Never, as in this day and age, secondary schools in the UK have made such a big fuss about the importance of marking student books and never has giving feedback been so tiresome and time-consuming for teachers. Based on the intuitively compelling notion – supported by recent research claims by the likes of Hattie – that a more cognitively demanding student involvement in the feedback-handling process significantly enhances learning, Modern Language teachers are now asked in many cases to place marking at the top of their priorities and engage in elaborate corrective approaches.
The trending remedial methodology prescribing a conversation-for-learning approach to marking, whereby the feedback unfolds in the form of a dialogue between corrector and correctee, book-marking has become a very taxing process for both parties but especially for teachers. Chilling horror stories of teachers forced to three to four-hour book-marking marathons per day using 3 different ink-colours or stamps (a different one for each stage in the feedback dialogue) to the detriment of their family life, keep resurfacing on online teacher forums and Facebook pages. SLT’s frequent book checks obviously adding to teacher stress.
This article was written in response to dozens of messages I have been getting from UK-based colleagues distressed by this state of affairs and asking invariably the same question: is the time and effort I put in book marking justified? In the below I intend to answer this question by drawing on thirty years of error-correction research, my personal experience as a learner of 14 languages and teacher of five and, more importantly, neuroscience and common sense. I will also suggest alternative remedial approaches to MFL learner errors which are as or even more effective than the trending methodologies.
2. What L2 error-correction research says
- Surveys of students and parents’ opinion have consistently indicated that they want books to be marked (Ferris,1999);
- Students often find teacher corrections confusing and unhelpful, hence do not learn much from them (Hedgcock and Lefkowitz, 1998);
- Students do not possess effective feedback-handling strategies and have a very superficial attitude to teacher corrections. They simply look at the mark or comments on their work, make a mental note of them but invest very little – if any – cognitive effort in processing teacher corrections (Cohen, 1987; Cohen and Cavalcanti, 1990; Conti, 2004). My PhD study (Conti,2001) found that students writing an essay per week and regularly and timely receiving detailed corrective feedback on the latter are clueless as to what the most common errors in their written work are and can only recall about 10% of the errors corrected by the instructor in their latest piece.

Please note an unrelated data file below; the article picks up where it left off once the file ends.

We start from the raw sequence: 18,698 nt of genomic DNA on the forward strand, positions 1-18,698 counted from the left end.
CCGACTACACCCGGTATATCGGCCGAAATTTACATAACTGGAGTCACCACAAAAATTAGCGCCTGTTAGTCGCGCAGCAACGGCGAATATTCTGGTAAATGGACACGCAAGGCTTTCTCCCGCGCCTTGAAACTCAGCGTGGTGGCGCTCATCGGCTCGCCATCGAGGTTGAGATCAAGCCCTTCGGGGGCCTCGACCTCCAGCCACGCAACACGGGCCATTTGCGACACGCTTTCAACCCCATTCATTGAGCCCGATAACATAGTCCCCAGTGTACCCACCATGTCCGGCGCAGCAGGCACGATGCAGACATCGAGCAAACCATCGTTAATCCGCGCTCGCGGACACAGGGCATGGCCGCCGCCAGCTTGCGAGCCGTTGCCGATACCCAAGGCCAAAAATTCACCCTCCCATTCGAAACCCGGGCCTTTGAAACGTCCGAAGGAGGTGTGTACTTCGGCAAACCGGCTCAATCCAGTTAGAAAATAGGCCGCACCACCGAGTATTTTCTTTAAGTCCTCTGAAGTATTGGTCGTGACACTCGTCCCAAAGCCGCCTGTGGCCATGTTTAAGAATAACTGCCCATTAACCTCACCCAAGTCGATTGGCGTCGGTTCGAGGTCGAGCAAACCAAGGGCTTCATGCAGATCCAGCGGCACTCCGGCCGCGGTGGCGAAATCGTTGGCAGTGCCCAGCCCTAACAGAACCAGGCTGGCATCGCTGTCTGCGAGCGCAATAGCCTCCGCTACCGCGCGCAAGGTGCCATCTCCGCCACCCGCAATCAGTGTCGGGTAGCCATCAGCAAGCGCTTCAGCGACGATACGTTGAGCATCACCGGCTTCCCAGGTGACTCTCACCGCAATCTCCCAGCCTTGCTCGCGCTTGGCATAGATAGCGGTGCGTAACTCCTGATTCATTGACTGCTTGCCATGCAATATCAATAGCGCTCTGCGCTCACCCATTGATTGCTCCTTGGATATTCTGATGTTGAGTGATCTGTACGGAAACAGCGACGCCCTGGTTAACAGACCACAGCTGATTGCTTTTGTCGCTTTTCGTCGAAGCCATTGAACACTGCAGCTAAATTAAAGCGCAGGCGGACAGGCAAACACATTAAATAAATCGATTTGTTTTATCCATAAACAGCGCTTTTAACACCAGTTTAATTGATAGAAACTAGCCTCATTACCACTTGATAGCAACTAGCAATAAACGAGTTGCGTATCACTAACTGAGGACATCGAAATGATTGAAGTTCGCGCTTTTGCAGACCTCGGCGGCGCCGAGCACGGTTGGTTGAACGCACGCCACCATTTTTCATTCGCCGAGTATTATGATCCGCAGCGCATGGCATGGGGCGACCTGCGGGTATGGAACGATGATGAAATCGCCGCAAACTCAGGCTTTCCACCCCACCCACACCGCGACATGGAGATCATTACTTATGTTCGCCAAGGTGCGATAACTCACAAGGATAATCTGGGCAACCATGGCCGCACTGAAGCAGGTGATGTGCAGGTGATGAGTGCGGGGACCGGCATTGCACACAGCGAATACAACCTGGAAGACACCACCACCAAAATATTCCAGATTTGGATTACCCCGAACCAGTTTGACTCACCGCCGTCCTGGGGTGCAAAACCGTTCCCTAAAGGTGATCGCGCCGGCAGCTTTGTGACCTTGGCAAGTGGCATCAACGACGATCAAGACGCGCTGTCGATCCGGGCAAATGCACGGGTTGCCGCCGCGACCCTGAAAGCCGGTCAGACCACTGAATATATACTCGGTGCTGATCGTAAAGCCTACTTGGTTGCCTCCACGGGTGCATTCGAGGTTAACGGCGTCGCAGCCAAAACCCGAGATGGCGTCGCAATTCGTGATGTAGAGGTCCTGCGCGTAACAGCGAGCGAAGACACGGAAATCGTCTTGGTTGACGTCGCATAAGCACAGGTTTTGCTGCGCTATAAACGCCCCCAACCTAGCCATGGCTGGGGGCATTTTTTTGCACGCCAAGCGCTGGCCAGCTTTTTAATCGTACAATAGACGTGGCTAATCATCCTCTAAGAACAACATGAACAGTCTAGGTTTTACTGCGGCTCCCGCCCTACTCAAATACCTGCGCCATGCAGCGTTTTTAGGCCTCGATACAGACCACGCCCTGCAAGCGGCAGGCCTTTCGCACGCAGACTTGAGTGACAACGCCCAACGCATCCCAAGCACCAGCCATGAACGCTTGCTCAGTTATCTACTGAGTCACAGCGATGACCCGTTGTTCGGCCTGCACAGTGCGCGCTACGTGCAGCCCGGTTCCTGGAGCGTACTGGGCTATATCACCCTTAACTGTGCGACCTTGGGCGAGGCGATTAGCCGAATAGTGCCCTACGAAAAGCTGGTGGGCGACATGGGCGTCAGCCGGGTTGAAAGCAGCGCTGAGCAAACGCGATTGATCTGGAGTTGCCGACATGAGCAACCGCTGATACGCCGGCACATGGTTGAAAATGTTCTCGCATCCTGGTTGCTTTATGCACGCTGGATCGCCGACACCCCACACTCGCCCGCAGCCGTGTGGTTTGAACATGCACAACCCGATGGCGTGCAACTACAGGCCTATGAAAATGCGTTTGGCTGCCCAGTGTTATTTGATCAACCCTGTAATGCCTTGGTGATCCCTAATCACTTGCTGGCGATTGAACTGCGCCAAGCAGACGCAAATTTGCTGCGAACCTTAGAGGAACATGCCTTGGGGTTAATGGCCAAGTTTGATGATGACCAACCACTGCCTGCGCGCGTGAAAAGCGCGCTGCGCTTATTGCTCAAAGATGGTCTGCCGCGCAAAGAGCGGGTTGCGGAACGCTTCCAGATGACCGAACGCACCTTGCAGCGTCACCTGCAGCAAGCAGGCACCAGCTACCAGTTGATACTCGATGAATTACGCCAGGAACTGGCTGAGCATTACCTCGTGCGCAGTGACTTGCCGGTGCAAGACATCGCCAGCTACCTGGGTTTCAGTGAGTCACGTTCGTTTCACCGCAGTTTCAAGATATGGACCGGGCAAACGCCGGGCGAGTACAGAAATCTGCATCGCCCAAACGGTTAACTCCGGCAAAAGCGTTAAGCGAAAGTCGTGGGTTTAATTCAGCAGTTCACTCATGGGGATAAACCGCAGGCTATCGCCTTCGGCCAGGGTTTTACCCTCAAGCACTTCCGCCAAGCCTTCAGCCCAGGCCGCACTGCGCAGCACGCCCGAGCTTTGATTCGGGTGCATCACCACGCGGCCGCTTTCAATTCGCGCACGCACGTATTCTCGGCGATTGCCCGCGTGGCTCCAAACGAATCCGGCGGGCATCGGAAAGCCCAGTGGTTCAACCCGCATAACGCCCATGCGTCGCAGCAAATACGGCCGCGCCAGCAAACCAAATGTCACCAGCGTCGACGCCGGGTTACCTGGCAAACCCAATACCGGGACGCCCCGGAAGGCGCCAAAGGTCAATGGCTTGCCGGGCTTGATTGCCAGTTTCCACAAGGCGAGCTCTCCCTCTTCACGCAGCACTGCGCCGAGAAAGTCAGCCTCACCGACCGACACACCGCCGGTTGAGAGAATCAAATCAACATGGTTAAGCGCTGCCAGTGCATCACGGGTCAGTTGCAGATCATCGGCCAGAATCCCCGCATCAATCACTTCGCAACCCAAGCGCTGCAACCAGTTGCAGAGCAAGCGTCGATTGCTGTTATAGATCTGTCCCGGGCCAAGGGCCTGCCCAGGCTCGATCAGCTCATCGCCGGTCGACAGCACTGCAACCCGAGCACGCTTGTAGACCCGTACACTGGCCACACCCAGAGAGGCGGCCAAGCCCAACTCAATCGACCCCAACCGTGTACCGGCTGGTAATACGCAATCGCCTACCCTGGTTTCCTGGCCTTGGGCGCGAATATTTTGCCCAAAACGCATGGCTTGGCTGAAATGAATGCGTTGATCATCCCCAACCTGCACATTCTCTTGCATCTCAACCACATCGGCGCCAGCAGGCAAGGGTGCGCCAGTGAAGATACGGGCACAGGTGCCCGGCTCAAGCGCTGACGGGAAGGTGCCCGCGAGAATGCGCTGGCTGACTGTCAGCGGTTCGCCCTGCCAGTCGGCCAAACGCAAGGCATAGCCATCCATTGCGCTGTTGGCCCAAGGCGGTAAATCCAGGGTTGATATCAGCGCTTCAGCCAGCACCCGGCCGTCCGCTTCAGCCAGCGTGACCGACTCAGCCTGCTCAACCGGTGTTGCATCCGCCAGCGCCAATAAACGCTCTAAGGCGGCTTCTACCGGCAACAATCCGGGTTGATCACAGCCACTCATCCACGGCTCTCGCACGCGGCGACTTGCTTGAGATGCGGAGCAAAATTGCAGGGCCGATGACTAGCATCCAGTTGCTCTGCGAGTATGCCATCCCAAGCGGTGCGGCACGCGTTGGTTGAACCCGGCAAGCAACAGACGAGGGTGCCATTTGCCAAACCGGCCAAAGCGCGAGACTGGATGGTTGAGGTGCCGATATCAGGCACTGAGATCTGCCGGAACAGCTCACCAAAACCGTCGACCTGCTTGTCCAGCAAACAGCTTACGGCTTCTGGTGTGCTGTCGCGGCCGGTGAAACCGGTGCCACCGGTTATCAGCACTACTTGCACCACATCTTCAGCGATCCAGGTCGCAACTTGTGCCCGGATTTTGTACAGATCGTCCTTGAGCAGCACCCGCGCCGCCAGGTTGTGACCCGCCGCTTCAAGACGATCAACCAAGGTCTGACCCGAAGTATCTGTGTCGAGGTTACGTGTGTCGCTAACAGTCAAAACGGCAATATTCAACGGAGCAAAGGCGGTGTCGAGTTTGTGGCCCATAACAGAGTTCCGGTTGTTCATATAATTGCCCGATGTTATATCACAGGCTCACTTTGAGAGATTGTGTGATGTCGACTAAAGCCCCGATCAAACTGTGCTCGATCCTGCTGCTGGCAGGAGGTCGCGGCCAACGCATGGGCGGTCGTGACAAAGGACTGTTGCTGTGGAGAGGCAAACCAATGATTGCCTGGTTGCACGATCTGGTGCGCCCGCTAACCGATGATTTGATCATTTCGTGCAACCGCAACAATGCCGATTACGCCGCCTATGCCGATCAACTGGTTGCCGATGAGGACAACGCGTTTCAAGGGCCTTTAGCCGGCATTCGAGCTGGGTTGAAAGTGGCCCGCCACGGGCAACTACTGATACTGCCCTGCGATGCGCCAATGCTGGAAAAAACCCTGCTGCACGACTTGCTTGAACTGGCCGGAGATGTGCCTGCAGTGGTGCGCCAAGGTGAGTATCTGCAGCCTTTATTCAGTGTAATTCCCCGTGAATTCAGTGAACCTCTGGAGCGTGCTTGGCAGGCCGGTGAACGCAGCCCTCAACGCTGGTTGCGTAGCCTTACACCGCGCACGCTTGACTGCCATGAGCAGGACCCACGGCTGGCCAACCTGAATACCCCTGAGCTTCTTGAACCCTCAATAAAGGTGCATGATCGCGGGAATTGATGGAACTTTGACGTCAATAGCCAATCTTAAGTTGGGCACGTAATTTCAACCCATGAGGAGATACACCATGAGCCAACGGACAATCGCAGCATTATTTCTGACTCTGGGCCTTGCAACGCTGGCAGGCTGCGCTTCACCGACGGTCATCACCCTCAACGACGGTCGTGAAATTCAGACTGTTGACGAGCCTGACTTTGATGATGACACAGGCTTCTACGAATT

- Many errors appear to be impervious to error correction (Truscott, 1996). Despite repeated corrections, the vast majority of errors, especially the ones which refer to more complex grammatical points or less salient features (e.g. article, prepositions, word endings) keep re-occurring.
- Intensive grammar and editing instruction targeting specific errors has also shown to be largely ineffective (Polio et al, 1998).
- Once errors are automatized (or ‘fossilised’ as psycholinguists say) nothing can be done to completely eradicate them (Mukkatesh, 1988). Hence preventing students from automatizing mistakes seems to be more effective than treating them.
- An excessive concern with error treatment may affect students’ motivation negatively (James, 1998).
- An excessive concern with error treatment can also lead to error avoidance which stifles creativity with the language by inhibiting risk-taking (Krashen, 2000).
- Both direct and indirect correction do not impact students’ accuracy more effectively than no correction at all. Indirect correction has negatively impacted students’ motivation in some studies (Semke, 1984, Robb et al, 1986, Kepner, 1991).
- In studies in which the writing of students whose essays received only feedback on content was compared to the writing of students whose work was corrected, the former condition had a better impact on certain aspects of their writing proficiency (the no-correction group producing more higher order propositions than the correction group). These studies concluded that error correction may actually damage the development of written proficiency.
- Extensive strategy training in self-monitoring and feedback-handling strategies occurring over a long period seems to enhance essay-writing accuracy in the areas of grammar, vocabulary and spelling in university contexts . My study (Conti, 2001), which pioneered a feedback technique aimed at enhancing student involvement in the corrective process (a more elaborate version of what today is referred to as D.I.R.T. = Dedicated Improvement Reflection Time) obtained impressive gains in writing accuracy and even proficiency; however, it required a huge diagnostic effort, many hours of learner training and high levels of expertise on the part of the instructor (I spent countless hours of research and piloting before implementing the program).